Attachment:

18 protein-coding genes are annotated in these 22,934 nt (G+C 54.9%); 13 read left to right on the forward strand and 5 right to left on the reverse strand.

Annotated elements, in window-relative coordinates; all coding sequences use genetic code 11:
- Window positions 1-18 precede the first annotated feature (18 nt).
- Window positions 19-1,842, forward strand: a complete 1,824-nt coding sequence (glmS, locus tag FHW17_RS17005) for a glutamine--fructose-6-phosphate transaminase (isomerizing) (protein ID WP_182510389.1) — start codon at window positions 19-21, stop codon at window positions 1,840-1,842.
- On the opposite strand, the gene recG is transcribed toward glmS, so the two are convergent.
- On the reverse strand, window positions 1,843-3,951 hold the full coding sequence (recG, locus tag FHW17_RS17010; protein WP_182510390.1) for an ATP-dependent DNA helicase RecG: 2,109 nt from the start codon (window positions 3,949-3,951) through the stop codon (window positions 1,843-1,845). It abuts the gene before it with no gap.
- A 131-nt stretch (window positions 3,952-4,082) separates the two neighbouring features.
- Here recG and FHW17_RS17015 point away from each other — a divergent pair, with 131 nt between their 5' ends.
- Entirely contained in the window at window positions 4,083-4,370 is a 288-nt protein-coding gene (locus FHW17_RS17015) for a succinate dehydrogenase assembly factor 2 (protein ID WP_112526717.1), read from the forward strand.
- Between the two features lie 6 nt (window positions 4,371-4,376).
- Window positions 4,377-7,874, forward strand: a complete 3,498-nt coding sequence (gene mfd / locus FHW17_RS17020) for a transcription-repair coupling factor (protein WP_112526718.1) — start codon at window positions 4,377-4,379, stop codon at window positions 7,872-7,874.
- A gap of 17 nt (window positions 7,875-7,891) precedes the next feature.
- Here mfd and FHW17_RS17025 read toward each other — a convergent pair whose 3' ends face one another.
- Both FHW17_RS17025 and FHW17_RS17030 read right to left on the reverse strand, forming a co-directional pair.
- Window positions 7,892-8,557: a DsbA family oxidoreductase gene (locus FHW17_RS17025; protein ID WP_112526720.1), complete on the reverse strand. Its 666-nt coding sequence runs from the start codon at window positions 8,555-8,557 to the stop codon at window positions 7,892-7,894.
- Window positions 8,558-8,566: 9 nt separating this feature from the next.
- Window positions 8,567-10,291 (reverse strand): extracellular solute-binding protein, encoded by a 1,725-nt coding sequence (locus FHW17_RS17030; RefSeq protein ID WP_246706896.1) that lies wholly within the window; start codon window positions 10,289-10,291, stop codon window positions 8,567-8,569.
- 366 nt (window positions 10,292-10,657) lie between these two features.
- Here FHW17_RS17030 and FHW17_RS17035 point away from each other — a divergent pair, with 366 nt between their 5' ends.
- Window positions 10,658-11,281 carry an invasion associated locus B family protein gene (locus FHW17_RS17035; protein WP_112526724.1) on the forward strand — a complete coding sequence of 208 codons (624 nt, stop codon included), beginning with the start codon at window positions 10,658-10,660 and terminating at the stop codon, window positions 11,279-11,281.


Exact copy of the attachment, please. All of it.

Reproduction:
18 protein-coding genes are annotated in these 22,934 nt (G+C 54.9%); 13 read left to right on the forward strand and 5 right to left on the reverse strand.

Annotated elements, in window-relative coordinates; all coding sequences use genetic code 11:
- Window positions 1-18 precede the first annotated feature (18 nt).
- Window positions 19-1,842, forward strand: a complete 1,824-nt coding sequence (glmS, locus tag FHW17_RS17005) for a glutamine--fructose-6-phosphate transaminase (isomerizing) (protein ID WP_182510389.1) — start codon at window positions 19-21, stop codon at window positions 1,840-1,842.
- On the opposite strand, the gene recG is transcribed toward glmS, so the two are convergent.
- On the reverse strand, window positions 1,843-3,951 hold the full coding sequence (recG, locus tag FHW17_RS17010; protein WP_182510390.1) for an ATP-dependent DNA helicase RecG: 2,109 nt from the start codon (window positions 3,949-3,951) through the stop codon (window positions 1,843-1,845). It abuts the gene before it with no gap.
- A 131-nt stretch (window positions 3,952-4,082) separates the two neighbouring features.
- Here recG and FHW17_RS17015 point away from each other — a divergent pair, with 131 nt between their 5' ends.
- Entirely contained in the window at window positions 4,083-4,370 is a 288-nt protein-coding gene (locus FHW17_RS17015) for a succinate dehydrogenase assembly factor 2 (protein ID WP_112526717.1), read from the forward strand.
- Between the two features lie 6 nt (window positions 4,371-4,376).
- Window positions 4,377-7,874, forward strand: a complete 3,498-nt coding sequence (gene mfd / locus FHW17_RS17020) for a transcription-repair coupling factor (protein WP_112526718.1) — start codon at window positions 4,377-4,379, stop codon at window positions 7,872-7,874.
- A gap of 17 nt (window positions 7,875-7,891) precedes the next feature.
- Here mfd and FHW17_RS17025 read toward each other — a convergent pair whose 3' ends face one another.
- Both FHW17_RS17025 and FHW17_RS17030 read right to left on the reverse strand, forming a co-directional pair.
- Window positions 7,892-8,557: a DsbA family oxidoreductase gene (locus FHW17_RS17025; protein ID WP_112526720.1), complete on the reverse strand. Its 666-nt coding sequence runs from the start codon at window positions 8,555-8,557 to the stop codon at window positions 7,892-7,894.
- Window positions 8,558-8,566: 9 nt separating this feature from the next.
- Window positions 8,567-10,291 (reverse strand): extracellular solute-binding protein, encoded by a 1,725-nt coding sequence (locus FHW17_RS17030; RefSeq protein ID WP_246706896.1) that lies wholly within the window; start codon window positions 10,289-10,291, stop codon window positions 8,567-8,569.
- 366 nt (window positions 10,292-10,657) lie between these two features.
- Here FHW17_RS17030 and FHW17_RS17035 point away from each other — a divergent pair, with 366 nt between their 5' ends.
- Window positions 10,658-11,281 carry an invasion associated locus B family protein gene (locus FHW17_RS17035; protein WP_112526724.1) on the forward strand — a complete coding sequence of 208 codons (624 nt, stop codon included), beginning with the start codon at window positions 10,658-10,660 and terminating at the stop codon, window positions 11,279-11,281.